Guess what? The worst happens. Conrad is a captured amnesiac when we meet him in the opening cutscene. He stages a quick escape on a stolen hover-bike (YES), only to promptly crash land in a jungle on Saturn’s terraformed moon, Titan. A convenient message left behind by Original Conrad catches Amnesia Conrad up on what he missed. How’s that for foresight? And so, your adventure begins.

You might have a hard time taking the synopsis above seriously, and that’s okay. VectorCell didn’t either. Conrad’s high-pitched, nasally voice and lame one-liners frame him as a sort of far-future Ferris Bueller. It’s refreshing to hear this silly dialogue in a genre that is commonly filled with grim people struggling to survive in an endtimes scenario. It’s hard to creation tension when you feel like that protagonist might, at any moment, start commenting on how fast life moves, and the importance of not missing it.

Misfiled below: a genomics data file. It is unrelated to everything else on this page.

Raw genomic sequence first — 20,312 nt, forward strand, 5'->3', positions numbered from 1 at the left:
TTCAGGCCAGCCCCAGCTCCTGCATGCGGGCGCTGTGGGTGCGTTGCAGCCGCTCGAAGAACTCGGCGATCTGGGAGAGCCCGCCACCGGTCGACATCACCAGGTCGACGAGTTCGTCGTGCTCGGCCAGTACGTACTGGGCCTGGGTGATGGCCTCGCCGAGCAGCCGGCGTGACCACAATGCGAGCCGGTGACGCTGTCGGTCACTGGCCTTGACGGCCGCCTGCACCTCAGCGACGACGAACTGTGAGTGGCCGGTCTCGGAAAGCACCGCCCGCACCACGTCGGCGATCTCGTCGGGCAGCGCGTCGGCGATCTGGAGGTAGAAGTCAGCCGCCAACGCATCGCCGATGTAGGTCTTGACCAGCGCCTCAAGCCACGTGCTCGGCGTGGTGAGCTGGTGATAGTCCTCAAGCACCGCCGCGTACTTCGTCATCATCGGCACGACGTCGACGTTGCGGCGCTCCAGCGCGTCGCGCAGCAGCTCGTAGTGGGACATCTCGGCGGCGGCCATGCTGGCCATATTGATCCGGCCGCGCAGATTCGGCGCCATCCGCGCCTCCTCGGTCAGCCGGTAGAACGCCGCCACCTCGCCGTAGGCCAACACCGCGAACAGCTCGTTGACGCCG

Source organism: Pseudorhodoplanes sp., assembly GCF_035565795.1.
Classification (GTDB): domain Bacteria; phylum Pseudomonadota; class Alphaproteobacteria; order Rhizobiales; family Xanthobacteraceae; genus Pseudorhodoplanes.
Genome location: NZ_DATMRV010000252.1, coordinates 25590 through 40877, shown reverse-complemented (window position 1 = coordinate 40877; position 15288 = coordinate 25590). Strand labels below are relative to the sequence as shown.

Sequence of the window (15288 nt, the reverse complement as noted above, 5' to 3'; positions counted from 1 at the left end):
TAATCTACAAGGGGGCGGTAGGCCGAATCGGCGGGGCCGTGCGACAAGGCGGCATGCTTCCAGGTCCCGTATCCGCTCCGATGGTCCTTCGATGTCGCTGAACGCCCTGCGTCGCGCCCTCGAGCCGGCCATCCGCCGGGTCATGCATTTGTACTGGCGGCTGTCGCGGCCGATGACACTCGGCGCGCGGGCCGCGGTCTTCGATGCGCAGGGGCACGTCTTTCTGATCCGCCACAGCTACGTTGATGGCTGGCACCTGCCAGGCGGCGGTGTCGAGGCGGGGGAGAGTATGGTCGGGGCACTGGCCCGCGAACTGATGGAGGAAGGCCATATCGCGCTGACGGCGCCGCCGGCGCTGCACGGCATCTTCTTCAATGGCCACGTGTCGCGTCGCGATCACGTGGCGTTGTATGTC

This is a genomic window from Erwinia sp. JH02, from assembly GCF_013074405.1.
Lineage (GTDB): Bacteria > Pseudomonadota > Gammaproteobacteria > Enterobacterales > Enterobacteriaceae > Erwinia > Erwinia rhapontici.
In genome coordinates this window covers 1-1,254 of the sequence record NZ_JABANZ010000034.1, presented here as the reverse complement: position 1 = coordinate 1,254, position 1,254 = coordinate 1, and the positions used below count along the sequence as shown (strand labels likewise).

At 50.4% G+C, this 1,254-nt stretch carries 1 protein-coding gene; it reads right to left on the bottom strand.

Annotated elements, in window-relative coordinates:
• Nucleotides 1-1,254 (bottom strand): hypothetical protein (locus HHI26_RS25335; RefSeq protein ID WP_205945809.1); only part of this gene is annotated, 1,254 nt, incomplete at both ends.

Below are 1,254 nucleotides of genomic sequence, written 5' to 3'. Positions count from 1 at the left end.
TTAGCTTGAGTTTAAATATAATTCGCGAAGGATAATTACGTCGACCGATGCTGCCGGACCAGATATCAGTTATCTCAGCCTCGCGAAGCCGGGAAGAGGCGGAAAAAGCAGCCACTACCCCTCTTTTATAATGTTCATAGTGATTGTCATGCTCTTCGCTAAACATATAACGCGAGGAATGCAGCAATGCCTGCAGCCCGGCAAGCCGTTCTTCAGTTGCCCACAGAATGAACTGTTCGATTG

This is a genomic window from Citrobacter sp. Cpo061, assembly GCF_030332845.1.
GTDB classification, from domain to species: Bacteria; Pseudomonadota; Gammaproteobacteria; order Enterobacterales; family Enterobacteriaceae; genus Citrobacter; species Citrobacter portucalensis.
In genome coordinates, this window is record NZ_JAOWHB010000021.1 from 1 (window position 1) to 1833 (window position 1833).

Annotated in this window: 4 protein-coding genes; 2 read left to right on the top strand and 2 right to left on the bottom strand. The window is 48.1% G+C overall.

VectorCell’s biggest achievement in Flashback is the HD world. Fans of the original game will grin widely as they visit reimagined-yet-familiar locations; this is what you saw in your head back when ’90s computer could only handle 256 colors. New Washington’s future city is all clean lines and smooth surfaces. Death Tower’s win-or-die game show arena pulses with neon lights and glowing, see-through floors. The environments introduced in each level feel wholly unique, and together they paint an engaging sci-fi universe that you actively want to see more of.

VectorCell’s beautiful cyberpunk universe lives up to the promises of the 1992 original.